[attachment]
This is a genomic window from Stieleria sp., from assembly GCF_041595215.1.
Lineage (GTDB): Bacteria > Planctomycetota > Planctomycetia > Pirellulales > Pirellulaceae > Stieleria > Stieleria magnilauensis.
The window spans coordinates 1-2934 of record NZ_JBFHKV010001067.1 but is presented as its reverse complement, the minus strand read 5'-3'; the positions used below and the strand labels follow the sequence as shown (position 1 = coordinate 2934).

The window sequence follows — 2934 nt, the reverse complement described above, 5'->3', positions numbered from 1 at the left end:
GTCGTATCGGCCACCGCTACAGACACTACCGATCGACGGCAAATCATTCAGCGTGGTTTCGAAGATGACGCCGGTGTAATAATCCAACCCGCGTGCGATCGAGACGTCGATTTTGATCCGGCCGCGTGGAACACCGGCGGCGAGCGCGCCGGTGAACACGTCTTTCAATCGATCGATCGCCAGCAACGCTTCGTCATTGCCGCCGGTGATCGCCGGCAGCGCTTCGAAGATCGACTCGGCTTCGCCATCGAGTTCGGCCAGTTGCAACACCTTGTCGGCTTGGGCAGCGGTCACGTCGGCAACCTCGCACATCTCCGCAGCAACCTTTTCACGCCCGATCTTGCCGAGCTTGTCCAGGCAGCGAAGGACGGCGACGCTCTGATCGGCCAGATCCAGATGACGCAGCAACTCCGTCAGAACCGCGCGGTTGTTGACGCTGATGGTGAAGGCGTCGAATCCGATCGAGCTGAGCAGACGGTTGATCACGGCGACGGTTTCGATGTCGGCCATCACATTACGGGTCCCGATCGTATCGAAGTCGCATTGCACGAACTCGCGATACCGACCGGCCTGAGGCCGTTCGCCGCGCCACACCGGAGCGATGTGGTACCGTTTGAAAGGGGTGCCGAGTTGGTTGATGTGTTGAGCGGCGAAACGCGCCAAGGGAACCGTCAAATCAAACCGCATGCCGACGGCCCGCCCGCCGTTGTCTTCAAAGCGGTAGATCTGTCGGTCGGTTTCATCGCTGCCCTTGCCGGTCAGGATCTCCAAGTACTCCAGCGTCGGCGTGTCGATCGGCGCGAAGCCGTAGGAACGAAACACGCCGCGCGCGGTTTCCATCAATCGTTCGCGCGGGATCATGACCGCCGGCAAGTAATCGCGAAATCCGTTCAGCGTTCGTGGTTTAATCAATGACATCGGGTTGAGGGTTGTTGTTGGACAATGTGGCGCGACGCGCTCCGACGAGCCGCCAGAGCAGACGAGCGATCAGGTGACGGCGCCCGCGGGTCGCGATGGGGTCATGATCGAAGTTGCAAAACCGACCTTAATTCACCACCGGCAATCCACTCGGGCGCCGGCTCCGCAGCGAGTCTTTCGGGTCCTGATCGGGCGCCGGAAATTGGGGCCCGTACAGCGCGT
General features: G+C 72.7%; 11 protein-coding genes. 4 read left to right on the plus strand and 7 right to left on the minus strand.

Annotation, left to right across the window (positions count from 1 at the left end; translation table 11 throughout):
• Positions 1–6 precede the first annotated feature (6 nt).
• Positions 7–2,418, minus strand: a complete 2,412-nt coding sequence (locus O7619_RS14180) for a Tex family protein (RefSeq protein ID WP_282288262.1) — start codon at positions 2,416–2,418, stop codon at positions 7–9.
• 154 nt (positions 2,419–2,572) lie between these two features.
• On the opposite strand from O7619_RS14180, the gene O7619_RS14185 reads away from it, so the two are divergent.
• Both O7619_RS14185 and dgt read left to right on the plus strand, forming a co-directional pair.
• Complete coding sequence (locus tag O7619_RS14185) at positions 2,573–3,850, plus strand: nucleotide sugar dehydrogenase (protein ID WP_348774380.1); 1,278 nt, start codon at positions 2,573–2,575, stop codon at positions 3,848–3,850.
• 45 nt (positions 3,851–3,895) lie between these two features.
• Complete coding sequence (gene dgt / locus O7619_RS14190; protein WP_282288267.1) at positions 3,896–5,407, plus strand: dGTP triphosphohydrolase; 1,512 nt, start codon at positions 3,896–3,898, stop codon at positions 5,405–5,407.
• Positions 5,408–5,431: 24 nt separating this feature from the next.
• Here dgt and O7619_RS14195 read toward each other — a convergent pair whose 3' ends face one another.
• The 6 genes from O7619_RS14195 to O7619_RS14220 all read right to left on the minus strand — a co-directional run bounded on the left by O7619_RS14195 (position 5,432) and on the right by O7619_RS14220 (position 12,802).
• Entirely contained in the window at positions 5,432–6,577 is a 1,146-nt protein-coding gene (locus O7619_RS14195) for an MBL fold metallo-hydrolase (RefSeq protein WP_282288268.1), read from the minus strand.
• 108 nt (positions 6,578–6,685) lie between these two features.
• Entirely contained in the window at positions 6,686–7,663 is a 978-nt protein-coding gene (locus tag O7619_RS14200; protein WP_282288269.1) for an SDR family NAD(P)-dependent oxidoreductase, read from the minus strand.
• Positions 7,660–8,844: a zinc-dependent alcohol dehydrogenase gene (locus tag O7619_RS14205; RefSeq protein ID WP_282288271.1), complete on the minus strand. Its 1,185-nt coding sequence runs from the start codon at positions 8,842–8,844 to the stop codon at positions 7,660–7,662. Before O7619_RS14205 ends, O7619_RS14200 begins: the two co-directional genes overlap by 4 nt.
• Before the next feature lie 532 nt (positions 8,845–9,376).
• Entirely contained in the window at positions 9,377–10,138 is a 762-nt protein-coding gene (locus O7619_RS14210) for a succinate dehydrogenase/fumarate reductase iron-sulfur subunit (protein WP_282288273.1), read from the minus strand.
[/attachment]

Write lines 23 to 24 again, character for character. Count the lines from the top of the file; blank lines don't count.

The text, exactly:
• Before the next feature lie 532 nt (positions 8,845–9,376).
• Entirely contained in the window at positions 9,377–10,138 is a 762-nt protein-coding gene (locus O7619_RS14210) for a succinate dehydrogenase/fumarate reductase iron-sulfur subunit (protein WP_282288273.1), read from the minus strand.